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Crooked Creek Golf Club members fight to keep golf course

Posted June 22, 2015

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— Whether it's the view, the membership, or the peace and quiet, there are many reasons people buy homes on golf courses.

From Ken Boone's backyard, he has a front row seat to the fifth hole at Crooked Creek Golf Club in Fuquay Varina. But he fears that view could soon be replaced by the sound of construction.

“We love hearing the occasional slap of the hands,” Boone said.

Homeowners who live around Crooked Creek Golf Club have filed a motion in court to protect their investments. They want a temporary injunction to stop the owners from shutting down the course next month and developing the land.

Residents said they bought homes at Crooked Creek because they wanted to live on a golf course. Now, the owners of the course say they are losing money every day and it’s time to sell out.

“We tried every trick in the book,” Tony Withers, co-owner of the golf course said. “Golf as an industry is falling off. We’ve been losing money year after year.”

The course owners plan to close the course, tear it up and build new homes. The owners say removal of the golf course was always their "end game" and point out that it’s even in the covenant that homeowners signed when they bought into the neighborhood.

Homeowners say they never realized that was part of the exit strategy.

One clause states provisions "in the event" the course is subdivided into lots for single family homes. But another clause notes the plan approved by Wake County includes a golf course.

“They sold lifetime memberships. They promised lifetime memberships to certain people who bought houses,” Boone said. “They can't go back on that word now to make more money.”

Crooked Creek Partners promise the new development will include luxury amenities and say they're working positively with the homeowners association.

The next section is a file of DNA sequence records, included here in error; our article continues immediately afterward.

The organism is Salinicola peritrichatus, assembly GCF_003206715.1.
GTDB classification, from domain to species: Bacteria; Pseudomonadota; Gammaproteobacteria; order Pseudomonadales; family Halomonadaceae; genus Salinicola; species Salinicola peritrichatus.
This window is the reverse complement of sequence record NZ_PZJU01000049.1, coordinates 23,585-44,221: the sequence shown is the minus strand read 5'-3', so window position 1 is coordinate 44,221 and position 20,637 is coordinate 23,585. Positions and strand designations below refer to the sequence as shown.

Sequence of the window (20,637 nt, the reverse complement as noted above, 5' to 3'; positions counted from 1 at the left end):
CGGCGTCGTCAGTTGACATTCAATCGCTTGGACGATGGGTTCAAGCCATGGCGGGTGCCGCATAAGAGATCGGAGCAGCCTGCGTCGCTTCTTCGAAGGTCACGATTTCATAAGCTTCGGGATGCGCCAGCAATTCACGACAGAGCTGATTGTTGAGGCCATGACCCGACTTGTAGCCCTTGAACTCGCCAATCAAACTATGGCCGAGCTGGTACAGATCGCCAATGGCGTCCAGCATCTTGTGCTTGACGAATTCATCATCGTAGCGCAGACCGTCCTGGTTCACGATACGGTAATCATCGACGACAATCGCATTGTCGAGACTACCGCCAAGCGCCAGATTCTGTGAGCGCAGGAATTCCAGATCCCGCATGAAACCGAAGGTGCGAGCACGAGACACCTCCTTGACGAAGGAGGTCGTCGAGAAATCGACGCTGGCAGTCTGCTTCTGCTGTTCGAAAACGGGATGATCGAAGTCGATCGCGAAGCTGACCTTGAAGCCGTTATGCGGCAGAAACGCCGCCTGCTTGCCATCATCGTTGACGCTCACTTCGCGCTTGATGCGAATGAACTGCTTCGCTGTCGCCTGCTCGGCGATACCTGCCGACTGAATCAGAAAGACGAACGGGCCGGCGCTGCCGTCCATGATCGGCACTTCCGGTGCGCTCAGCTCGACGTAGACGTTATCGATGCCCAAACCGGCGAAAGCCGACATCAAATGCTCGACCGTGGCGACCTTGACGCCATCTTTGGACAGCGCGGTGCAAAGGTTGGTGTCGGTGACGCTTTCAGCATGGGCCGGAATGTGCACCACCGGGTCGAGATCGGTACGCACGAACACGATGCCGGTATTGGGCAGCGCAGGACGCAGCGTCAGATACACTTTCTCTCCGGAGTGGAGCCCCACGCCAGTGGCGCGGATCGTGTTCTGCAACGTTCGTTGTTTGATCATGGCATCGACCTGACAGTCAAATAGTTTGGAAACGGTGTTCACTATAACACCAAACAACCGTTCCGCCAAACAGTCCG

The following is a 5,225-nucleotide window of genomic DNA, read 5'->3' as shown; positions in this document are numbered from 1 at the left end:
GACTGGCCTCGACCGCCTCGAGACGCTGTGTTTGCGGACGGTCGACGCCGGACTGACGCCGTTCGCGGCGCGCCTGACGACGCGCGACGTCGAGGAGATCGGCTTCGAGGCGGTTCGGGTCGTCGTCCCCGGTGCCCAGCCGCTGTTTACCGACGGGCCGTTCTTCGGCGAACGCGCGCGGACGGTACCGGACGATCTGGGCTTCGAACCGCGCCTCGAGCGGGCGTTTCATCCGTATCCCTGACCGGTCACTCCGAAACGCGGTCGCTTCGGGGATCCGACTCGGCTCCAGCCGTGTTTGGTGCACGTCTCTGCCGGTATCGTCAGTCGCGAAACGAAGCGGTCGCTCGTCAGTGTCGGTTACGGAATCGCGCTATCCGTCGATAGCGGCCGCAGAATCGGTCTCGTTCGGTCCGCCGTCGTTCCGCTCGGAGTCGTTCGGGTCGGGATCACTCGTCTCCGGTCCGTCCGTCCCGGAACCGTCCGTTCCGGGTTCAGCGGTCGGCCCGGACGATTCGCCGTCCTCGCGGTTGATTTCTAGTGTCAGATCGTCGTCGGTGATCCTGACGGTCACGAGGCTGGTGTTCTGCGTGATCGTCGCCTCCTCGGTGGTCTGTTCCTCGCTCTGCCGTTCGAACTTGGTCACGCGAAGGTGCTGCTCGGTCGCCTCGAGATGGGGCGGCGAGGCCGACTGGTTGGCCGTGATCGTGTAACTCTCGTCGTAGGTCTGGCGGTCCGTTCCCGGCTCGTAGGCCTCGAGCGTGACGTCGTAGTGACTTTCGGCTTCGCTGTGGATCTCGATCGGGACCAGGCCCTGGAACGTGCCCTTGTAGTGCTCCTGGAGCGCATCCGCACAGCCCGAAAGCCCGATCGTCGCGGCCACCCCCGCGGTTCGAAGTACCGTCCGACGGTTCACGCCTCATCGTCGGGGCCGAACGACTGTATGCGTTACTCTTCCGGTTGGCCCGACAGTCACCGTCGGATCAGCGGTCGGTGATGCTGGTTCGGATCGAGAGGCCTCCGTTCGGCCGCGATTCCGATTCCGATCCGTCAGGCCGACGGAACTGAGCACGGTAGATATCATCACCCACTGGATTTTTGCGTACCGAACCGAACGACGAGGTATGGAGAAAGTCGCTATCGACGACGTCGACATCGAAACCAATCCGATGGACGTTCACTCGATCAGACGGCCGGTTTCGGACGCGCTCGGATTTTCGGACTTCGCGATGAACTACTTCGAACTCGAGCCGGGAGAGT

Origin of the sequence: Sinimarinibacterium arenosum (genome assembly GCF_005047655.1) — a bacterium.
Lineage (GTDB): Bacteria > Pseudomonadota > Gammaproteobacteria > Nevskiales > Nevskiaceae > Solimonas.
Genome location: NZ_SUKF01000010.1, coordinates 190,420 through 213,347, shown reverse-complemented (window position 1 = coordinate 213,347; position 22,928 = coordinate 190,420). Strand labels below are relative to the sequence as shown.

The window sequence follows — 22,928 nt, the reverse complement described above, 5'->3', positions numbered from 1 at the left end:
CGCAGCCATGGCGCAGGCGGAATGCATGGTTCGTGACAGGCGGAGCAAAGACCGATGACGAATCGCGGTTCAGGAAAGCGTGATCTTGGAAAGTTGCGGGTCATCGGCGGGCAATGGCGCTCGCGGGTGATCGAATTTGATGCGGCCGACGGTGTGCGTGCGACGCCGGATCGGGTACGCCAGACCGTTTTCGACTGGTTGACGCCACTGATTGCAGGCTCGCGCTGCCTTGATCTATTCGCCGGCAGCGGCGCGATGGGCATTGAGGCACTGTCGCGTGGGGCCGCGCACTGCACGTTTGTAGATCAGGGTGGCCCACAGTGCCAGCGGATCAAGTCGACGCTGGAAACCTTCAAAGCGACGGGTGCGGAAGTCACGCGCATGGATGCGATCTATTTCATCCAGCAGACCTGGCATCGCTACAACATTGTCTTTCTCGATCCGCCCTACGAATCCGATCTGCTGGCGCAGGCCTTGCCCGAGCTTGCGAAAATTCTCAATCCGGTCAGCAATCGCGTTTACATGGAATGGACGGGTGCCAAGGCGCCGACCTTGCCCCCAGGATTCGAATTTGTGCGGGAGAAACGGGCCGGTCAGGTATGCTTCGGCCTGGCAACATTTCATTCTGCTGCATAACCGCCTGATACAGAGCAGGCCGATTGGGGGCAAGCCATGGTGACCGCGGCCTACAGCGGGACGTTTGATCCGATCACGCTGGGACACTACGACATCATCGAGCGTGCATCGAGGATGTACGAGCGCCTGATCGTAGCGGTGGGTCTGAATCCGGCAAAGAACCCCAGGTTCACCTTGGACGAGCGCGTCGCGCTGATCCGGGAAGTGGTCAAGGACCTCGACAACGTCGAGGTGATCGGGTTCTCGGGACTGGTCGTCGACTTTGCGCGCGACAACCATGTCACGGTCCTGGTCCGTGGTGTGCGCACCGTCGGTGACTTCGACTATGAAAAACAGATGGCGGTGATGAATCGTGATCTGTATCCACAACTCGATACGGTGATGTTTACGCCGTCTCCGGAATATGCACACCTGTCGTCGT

On Monday, the association issued a letter to homeowners, making clear it does not support current plans.

"The golf course owners have talked of a development with a new pool, and a new trail system throughout the neighborhood, neither of which appear to be part of the current site,” the association said in the letter. We do not see any benefit to our association members to support the increased housing."

Crooked Creek is slated to close on July 5, but court hearing is scheduled for July 2.


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  • Betsy Smith Jun 23, 2015
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    "I agree, at least the course owner is try to do something with the land. I guess they could just close and let the course sit idle and let the grass grow."

    While not what they bought into, that would at least be a natural view. Sounds like double speak in the covenants which doesn't surprise me. Builders play this game all the time. They sell half million dollar and up homes then finish off with lower priced homes and apartments once the high end buyers are done. Just another example of how important it is to read everything BEFORE you sign so at least you're aware of the possibilities afforded by confusing and vague legal-ease. Suspect these homeowners will be out of luck.

  • Donald Holder Jun 23, 2015
    user avatar

    View quoted thread

    I agree, at least the course owner is try to do something with the land. I guess they could just close and let the course sit idle and let the grass grow.

  • Brian Grier Jun 23, 2015
    user avatar

    I have not read the documents the homeowners received during purchase about the future of the course, but if the course does not make money how can it stay open? Taking the course's owner to court, just causes them to lose money quicker.

    The only solution I see is for the homeowners to quickly come up with a plan to buy out the course's current owner. Since that is unlikely, the only real solution is to have input on what is developed on the property.